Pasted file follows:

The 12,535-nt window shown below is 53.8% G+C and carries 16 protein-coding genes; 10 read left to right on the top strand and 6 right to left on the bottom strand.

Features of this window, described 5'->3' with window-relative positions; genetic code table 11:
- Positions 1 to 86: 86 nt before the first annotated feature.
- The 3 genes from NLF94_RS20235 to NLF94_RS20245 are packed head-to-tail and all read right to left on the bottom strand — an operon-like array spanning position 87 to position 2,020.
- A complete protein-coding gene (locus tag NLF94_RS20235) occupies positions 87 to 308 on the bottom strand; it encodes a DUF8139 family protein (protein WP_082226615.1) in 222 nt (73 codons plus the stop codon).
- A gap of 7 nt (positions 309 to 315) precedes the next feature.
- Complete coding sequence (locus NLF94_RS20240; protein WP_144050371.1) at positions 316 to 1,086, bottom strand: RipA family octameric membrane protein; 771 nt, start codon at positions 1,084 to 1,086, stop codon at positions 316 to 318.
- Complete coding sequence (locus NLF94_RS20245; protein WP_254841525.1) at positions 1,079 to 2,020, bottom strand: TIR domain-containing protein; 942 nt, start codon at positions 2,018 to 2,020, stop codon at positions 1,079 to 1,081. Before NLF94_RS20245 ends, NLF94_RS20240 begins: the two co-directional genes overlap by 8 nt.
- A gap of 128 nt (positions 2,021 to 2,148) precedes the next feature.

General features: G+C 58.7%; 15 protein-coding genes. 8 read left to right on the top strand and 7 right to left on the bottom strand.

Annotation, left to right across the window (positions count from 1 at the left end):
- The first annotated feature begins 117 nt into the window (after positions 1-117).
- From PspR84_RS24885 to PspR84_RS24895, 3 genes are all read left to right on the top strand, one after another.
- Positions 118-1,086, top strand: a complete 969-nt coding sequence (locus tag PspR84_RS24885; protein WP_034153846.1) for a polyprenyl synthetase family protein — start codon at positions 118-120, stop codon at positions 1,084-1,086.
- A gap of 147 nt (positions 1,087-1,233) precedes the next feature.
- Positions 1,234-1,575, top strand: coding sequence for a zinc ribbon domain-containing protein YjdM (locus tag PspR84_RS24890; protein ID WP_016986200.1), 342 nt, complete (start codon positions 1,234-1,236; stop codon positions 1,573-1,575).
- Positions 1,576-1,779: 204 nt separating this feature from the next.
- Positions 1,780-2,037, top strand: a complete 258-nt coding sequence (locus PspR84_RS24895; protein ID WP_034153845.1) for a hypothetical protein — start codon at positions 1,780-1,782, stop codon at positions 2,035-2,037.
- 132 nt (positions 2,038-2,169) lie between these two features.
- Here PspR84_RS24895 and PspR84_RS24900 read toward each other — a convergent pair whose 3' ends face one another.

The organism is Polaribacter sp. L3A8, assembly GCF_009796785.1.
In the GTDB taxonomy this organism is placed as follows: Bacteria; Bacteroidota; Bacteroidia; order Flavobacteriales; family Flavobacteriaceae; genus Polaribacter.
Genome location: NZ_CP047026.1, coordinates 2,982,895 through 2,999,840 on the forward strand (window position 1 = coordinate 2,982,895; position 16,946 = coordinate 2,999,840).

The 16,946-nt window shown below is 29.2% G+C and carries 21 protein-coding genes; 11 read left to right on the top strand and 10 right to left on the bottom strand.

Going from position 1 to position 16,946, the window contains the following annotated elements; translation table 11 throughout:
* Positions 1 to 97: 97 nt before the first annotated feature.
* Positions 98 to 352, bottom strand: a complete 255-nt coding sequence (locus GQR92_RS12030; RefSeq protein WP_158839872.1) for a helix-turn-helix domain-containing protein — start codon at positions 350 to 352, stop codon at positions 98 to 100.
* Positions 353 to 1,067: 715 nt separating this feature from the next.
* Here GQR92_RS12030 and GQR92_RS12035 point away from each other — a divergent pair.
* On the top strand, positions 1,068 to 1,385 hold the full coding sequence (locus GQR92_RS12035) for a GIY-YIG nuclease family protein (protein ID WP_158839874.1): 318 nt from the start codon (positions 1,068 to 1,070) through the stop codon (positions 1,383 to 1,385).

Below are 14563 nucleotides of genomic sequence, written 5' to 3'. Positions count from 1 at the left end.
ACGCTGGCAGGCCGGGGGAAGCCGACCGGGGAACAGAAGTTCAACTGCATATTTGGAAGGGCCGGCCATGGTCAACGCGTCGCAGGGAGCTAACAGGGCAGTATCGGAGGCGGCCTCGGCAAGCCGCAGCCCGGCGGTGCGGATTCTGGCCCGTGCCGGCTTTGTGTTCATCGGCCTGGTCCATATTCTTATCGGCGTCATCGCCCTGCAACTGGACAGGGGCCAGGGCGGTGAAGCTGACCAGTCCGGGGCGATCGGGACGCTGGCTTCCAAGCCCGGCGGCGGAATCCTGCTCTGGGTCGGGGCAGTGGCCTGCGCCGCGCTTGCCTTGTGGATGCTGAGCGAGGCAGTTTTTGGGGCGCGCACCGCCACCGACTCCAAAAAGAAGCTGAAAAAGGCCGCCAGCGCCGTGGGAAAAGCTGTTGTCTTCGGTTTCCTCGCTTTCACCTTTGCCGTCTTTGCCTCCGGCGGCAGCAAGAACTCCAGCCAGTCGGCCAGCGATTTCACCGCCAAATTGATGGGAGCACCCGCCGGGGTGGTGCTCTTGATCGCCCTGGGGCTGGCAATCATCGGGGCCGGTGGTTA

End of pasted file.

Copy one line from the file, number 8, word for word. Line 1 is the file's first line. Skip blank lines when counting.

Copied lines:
- Complete coding sequence (locus NLF94_RS20245; protein WP_254841525.1) at positions 1,079 to 2,020, bottom strand: TIR domain-containing protein; 942 nt, start codon at positions 2,018 to 2,020, stop codon at positions 1,079 to 1,081. Before NLF94_RS20245 ends, NLF94_RS20240 begins: the two co-directional genes overlap by 8 nt.